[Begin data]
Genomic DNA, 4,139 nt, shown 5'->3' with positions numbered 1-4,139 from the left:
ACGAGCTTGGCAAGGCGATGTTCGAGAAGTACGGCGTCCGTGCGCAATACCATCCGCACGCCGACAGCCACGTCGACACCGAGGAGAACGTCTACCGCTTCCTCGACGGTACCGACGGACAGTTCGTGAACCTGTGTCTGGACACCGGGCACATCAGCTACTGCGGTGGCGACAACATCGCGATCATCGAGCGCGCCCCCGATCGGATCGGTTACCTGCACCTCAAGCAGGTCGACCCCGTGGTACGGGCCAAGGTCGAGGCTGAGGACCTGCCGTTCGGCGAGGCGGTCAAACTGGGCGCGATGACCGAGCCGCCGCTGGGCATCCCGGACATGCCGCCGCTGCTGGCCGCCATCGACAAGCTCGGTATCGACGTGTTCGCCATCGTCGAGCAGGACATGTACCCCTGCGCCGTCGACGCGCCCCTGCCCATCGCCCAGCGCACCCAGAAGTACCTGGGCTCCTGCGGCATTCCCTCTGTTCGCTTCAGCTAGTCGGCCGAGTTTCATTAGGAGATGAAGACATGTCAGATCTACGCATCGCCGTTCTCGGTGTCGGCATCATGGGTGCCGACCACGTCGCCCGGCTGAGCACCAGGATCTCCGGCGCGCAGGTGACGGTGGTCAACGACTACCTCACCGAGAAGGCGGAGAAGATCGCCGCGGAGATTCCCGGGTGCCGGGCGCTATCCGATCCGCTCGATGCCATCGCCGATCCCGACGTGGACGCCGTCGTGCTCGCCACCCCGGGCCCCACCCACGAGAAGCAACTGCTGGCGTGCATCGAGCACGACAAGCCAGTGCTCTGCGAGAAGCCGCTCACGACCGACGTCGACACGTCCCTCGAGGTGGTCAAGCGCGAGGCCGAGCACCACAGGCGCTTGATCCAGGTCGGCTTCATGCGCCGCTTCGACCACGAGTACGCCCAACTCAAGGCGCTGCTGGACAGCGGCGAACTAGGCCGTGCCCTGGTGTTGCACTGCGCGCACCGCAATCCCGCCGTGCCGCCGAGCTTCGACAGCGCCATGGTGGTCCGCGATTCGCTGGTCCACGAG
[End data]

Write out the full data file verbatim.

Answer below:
Genomic DNA, 4,139 nt, shown 5'->3' with positions numbered 1-4,139 from the left:
ACGAGCTTGGCAAGGCGATGTTCGAGAAGTACGGCGTCCGTGCGCAATACCATCCGCACGCCGACAGCCACGTCGACACCGAGGAGAACGTCTACCGCTTCCTCGACGGTACCGACGGACAGTTCGTGAACCTGTGTCTGGACACCGGGCACATCAGCTACTGCGGTGGCGACAACATCGCGATCATCGAGCGCGCCCCCGATCGGATCGGTTACCTGCACCTCAAGCAGGTCGACCCCGTGGTACGGGCCAAGGTCGAGGCTGAGGACCTGCCGTTCGGCGAGGCGGTCAAACTGGGCGCGATGACCGAGCCGCCGCTGGGCATCCCGGACATGCCGCCGCTGCTGGCCGCCATCGACAAGCTCGGTATCGACGTGTTCGCCATCGTCGAGCAGGACATGTACCCCTGCGCCGTCGACGCGCCCCTGCCCATCGCCCAGCGCACCCAGAAGTACCTGGGCTCCTGCGGCATTCCCTCTGTTCGCTTCAGCTAGTCGGCCGAGTTTCATTAGGAGATGAAGACATGTCAGATCTACGCATCGCCGTTCTCGGTGTCGGCATCATGGGTGCCGACCACGTCGCCCGGCTGAGCACCAGGATCTCCGGCGCGCAGGTGACGGTGGTCAACGACTACCTCACCGAGAAGGCGGAGAAGATCGCCGCGGAGATTCCCGGGTGCCGGGCGCTATCCGATCCGCTCGATGCCATCGCCGATCCCGACGTGGACGCCGTCGTGCTCGCCACCCCGGGCCCCACCCACGAGAAGCAACTGCTGGCGTGCATCGAGCACGACAAGCCAGTGCTCTGCGAGAAGCCGCTCACGACCGACGTCGACACGTCCCTCGAGGTGGTCAAGCGCGAGGCCGAGCACCACAGGCGCTTGATCCAGGTCGGCTTCATGCGCCGCTTCGACCACGAGTACGCCCAACTCAAGGCGCTGCTGGACAGCGGCGAACTAGGCCGTGCCCTGGTGTTGCACTGCGCGCACCGCAATCCCGCCGTGCCGCCGAGCTTCGACAGCGCCATGGTGGTCCGCGATTCGCTGGTCCACGAG